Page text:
Can an employer legally decrease your pay without notice?

UPDATED: Oct 1, 2022

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Can an employer legally decrease your pay without notice?

I was hired and agreed to a specific wage and my employer has now decreased my pay, when I noticed the error I reported it to HR and they claim I was under the wrong job code and now I am in the correct one. This explanation is not valid because it was the wage I had agreed to during hiring process. This change happened after working there 1.5 years. I had been getting the agreed wage during that time. I currently still work here and it has now been almost 4 months since I reported this error and nothing has been fixed.

Asked on March 14, 2018 under Employment Labor Law, Illinois


M.D., Member, California and New York Bar / FreeAdvice Contributing Attorney

Answered 4 years ago | Contributor

Unless you have a union agreement or employment contract that guarantees your rate of pay, your company can reduce your wage as it sees fit. The fact is that most work relationships are "at will" so an employer can set the conditions of the workplace much as it deems appropriate (absent some form of legally actionable discrimination). That having been said, no pay reduction can be made without notice. In other words, such a decrease cannot be made retroactively. You must be paid at your old rate up to the time that you were notified of the pay reduction.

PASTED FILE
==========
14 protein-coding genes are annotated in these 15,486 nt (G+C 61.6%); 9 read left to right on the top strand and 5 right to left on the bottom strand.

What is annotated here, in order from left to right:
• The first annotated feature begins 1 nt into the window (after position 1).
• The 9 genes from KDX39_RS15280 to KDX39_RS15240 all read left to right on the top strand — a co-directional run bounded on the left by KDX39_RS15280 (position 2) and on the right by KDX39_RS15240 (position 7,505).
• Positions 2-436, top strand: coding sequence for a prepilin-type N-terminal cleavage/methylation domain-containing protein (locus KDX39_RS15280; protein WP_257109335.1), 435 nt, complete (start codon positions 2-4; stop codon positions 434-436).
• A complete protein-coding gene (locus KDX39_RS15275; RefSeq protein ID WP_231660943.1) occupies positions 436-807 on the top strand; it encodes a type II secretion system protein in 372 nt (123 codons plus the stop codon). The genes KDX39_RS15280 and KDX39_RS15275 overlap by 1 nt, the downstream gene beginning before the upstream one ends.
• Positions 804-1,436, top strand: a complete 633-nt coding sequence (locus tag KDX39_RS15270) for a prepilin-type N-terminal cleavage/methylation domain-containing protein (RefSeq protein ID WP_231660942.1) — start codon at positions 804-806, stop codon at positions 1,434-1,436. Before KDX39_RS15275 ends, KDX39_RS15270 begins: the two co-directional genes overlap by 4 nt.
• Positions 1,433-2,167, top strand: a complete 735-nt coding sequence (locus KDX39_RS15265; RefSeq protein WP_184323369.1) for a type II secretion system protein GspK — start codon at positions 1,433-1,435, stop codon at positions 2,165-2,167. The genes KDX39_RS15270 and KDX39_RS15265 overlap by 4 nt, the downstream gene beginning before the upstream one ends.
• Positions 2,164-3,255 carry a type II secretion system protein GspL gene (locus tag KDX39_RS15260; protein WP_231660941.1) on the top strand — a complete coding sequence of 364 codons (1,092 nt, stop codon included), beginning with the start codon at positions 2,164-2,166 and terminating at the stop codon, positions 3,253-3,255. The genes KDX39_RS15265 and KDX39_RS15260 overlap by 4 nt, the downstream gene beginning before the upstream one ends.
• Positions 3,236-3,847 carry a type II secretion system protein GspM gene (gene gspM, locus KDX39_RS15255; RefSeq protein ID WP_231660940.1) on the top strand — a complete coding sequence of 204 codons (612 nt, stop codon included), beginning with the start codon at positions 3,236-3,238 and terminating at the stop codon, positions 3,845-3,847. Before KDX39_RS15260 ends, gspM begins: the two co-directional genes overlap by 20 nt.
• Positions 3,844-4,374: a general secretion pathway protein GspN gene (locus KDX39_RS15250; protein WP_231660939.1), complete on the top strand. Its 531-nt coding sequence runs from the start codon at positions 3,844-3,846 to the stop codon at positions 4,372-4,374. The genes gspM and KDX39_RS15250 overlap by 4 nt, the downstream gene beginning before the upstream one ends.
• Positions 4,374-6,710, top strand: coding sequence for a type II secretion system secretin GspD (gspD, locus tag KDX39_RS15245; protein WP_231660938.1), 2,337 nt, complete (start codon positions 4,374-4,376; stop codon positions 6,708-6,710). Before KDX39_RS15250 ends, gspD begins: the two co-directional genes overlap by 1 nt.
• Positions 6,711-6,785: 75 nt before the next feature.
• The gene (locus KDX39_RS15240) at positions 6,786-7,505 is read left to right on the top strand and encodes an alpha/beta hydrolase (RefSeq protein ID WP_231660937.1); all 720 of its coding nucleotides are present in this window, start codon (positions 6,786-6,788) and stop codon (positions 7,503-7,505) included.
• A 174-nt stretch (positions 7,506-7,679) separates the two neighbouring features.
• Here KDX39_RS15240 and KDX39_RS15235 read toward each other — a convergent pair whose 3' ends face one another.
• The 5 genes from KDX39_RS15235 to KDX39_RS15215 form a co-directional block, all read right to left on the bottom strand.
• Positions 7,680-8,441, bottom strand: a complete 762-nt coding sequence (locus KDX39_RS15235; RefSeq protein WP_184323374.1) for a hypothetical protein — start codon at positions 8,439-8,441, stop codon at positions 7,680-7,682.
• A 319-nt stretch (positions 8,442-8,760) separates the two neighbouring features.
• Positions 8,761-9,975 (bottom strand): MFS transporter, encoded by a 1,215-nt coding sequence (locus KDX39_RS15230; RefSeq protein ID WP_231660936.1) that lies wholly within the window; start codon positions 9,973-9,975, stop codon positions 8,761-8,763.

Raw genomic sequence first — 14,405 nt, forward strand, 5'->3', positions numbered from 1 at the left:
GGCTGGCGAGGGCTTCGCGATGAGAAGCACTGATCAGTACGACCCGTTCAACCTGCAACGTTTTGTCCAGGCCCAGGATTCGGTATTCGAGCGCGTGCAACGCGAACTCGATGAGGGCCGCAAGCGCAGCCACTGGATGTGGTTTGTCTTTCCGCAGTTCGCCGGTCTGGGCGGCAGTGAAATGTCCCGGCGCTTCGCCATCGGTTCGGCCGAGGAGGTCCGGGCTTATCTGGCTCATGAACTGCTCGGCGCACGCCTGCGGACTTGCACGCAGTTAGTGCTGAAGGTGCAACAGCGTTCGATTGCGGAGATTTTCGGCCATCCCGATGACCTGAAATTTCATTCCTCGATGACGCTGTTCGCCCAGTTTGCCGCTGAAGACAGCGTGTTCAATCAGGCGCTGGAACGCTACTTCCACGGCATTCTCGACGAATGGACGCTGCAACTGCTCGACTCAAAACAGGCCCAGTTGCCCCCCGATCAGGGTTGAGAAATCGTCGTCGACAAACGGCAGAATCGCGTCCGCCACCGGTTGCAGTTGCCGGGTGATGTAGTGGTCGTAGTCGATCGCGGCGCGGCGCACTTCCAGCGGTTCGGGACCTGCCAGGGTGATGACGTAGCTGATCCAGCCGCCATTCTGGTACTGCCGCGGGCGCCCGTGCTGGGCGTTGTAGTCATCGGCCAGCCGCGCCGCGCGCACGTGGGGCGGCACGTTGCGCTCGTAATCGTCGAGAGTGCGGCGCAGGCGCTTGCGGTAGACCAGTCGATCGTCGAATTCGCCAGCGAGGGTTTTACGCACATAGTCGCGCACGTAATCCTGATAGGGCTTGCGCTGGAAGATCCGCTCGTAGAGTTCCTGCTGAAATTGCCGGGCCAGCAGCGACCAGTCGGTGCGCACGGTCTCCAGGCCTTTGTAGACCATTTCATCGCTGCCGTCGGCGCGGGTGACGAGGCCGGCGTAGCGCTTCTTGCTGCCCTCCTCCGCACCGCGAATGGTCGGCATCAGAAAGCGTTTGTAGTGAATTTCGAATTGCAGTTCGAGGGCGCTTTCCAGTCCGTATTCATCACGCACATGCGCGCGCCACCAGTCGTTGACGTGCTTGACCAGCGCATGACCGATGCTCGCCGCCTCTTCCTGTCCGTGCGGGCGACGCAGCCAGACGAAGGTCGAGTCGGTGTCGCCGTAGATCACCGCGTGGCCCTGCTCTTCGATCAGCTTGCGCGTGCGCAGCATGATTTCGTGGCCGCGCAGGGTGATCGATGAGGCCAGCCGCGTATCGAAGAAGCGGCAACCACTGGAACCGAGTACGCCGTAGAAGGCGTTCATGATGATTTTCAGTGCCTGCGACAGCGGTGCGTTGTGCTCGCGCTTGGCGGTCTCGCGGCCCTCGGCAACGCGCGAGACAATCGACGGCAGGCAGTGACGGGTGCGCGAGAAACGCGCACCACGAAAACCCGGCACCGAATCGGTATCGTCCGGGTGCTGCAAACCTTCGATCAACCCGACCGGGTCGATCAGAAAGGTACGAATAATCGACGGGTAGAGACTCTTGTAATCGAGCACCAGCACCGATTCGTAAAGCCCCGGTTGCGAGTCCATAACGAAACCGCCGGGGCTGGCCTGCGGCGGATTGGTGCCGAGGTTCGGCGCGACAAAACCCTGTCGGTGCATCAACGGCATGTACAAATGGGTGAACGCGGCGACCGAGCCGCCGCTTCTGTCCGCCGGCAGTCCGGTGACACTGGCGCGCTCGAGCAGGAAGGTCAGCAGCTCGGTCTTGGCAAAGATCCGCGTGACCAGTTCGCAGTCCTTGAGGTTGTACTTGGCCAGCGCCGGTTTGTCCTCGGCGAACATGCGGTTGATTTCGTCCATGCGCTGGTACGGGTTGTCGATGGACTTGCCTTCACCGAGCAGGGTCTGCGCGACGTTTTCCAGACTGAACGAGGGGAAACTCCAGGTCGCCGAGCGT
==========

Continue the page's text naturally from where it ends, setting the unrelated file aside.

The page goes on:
IMPORTANT NOTICE: The Answer(s) provided above are for general information only. The attorney providing the answer was not serving as the attorney for the person submitting the question or in any attorney-client relationship with such person. Laws may vary from state to state, and sometimes change. Tiny variations in the facts, or a fact not set forth in a question, often can change a legal outcome or an attorney's conclusion. Although has verified the attorney was admitted to practice law in at least one jurisdiction, he or she may not be authorized to practice law in the jurisdiction referred to in the question, nor is he or she necessarily experienced in the area of the law involved. Unlike the information in the Answer(s) above, upon which you should NOT rely, for personal advice you can rely upon we suggest you retain an attorney to represent you.

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